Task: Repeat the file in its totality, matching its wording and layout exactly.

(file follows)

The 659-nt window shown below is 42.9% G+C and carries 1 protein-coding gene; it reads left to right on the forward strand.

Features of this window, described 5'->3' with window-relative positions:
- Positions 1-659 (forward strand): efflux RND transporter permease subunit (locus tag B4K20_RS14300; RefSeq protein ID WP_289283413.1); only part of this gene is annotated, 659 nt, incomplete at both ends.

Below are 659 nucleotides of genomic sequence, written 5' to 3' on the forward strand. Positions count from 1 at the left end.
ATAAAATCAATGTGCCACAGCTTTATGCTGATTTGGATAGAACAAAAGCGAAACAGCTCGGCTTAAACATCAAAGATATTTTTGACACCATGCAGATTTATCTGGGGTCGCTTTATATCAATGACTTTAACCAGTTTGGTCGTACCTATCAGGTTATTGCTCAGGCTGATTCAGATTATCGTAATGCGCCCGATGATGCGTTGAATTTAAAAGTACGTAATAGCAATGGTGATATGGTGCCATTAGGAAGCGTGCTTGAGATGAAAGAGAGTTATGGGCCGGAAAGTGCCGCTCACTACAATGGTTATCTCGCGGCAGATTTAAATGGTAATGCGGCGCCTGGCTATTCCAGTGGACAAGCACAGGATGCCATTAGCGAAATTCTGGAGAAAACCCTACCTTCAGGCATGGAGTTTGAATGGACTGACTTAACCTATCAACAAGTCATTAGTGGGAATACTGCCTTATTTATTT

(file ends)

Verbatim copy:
The 659-nt window shown below is 42.9% G+C and carries 1 protein-coding gene; it reads left to right on the forward strand.

Features of this window, described 5'->3' with window-relative positions:
- Positions 1-659 (forward strand): efflux RND transporter permease subunit (locus tag B4K20_RS14300; RefSeq protein ID WP_289283413.1); only part of this gene is annotated, 659 nt, incomplete at both ends.

Below are 659 nucleotides of genomic sequence, written 5' to 3' on the forward strand. Positions count from 1 at the left end.
ATAAAATCAATGTGCCACAGCTTTATGCTGATTTGGATAGAACAAAAGCGAAACAGCTCGGCTTAAACATCAAAGATATTTTTGACACCATGCAGATTTATCTGGGGTCGCTTTATATCAATGACTTTAACCAGTTTGGTCGTACCTATCAGGTTATTGCTCAGGCTGATTCAGATTATCGTAATGCGCCCGATGATGCGTTGAATTTAAAAGTACGTAATAGCAATGGTGATATGGTGCCATTAGGAAGCGTGCTTGAGATGAAAGAGAGTTATGGGCCGGAAAGTGCCGCTCACTACAATGGTTATCTCGCGGCAGATTTAAATGGTAATGCGGCGCCTGGCTATTCCAGTGGACAAGCACAGGATGCCATTAGCGAAATTCTGGAGAAAACCCTACCTTCAGGCATGGAGTTTGAATGGACTGACTTAACCTATCAACAAGTCATTAGTGGGAATACTGCCTTATTTATTT